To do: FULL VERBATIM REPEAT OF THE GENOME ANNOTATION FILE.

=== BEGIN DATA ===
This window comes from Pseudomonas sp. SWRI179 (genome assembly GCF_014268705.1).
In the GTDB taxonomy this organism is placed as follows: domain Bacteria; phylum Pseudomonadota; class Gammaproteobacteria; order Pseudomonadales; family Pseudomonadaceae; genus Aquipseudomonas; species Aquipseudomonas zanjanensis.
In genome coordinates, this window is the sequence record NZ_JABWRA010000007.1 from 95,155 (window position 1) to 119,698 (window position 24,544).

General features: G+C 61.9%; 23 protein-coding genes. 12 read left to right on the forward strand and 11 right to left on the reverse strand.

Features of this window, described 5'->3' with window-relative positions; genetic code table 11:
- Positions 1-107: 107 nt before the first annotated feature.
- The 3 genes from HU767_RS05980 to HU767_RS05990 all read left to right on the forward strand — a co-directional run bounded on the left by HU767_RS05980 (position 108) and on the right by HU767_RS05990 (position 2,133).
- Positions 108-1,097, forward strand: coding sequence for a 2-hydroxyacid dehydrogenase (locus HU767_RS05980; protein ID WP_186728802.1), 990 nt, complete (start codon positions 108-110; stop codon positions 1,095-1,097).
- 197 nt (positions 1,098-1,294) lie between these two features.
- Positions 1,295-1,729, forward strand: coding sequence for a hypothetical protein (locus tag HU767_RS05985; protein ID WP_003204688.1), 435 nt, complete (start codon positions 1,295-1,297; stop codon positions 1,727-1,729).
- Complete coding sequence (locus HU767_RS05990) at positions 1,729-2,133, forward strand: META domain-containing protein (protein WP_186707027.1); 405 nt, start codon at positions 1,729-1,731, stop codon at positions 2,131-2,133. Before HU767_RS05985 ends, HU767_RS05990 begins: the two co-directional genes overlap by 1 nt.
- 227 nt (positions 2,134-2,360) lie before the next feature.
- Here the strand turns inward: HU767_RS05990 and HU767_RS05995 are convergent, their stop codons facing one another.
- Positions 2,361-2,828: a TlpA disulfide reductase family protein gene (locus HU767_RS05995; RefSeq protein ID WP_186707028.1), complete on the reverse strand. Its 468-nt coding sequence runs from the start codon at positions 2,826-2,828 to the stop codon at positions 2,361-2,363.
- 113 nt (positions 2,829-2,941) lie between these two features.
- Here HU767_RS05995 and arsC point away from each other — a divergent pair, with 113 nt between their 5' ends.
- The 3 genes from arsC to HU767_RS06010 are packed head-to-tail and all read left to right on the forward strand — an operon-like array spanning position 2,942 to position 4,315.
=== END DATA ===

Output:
This window comes from Pseudomonas sp. SWRI179 (genome assembly GCF_014268705.1).
In the GTDB taxonomy this organism is placed as follows: domain Bacteria; phylum Pseudomonadota; class Gammaproteobacteria; order Pseudomonadales; family Pseudomonadaceae; genus Aquipseudomonas; species Aquipseudomonas zanjanensis.
In genome coordinates, this window is the sequence record NZ_JABWRA010000007.1 from 95,155 (window position 1) to 119,698 (window position 24,544).

General features: G+C 61.9%; 23 protein-coding genes. 12 read left to right on the forward strand and 11 right to left on the reverse strand.

Features of this window, described 5'->3' with window-relative positions; genetic code table 11:
- Positions 1-107: 107 nt before the first annotated feature.
- The 3 genes from HU767_RS05980 to HU767_RS05990 all read left to right on the forward strand — a co-directional run bounded on the left by HU767_RS05980 (position 108) and on the right by HU767_RS05990 (position 2,133).
- Positions 108-1,097, forward strand: coding sequence for a 2-hydroxyacid dehydrogenase (locus HU767_RS05980; protein ID WP_186728802.1), 990 nt, complete (start codon positions 108-110; stop codon positions 1,095-1,097).
- 197 nt (positions 1,098-1,294) lie between these two features.
- Positions 1,295-1,729, forward strand: coding sequence for a hypothetical protein (locus tag HU767_RS05985; protein ID WP_003204688.1), 435 nt, complete (start codon positions 1,295-1,297; stop codon positions 1,727-1,729).
- Complete coding sequence (locus HU767_RS05990) at positions 1,729-2,133, forward strand: META domain-containing protein (protein WP_186707027.1); 405 nt, start codon at positions 1,729-1,731, stop codon at positions 2,131-2,133. Before HU767_RS05985 ends, HU767_RS05990 begins: the two co-directional genes overlap by 1 nt.
- 227 nt (positions 2,134-2,360) lie before the next feature.
- Here the strand turns inward: HU767_RS05990 and HU767_RS05995 are convergent, their stop codons facing one another.
- Positions 2,361-2,828: a TlpA disulfide reductase family protein gene (locus HU767_RS05995; RefSeq protein ID WP_186707028.1), complete on the reverse strand. Its 468-nt coding sequence runs from the start codon at positions 2,826-2,828 to the stop codon at positions 2,361-2,363.
- 113 nt (positions 2,829-2,941) lie between these two features.
- Here HU767_RS05995 and arsC point away from each other — a divergent pair, with 113 nt between their 5' ends.
- The 3 genes from arsC to HU767_RS06010 are packed head-to-tail and all read left to right on the forward strand — an operon-like array spanning position 2,942 to position 4,315.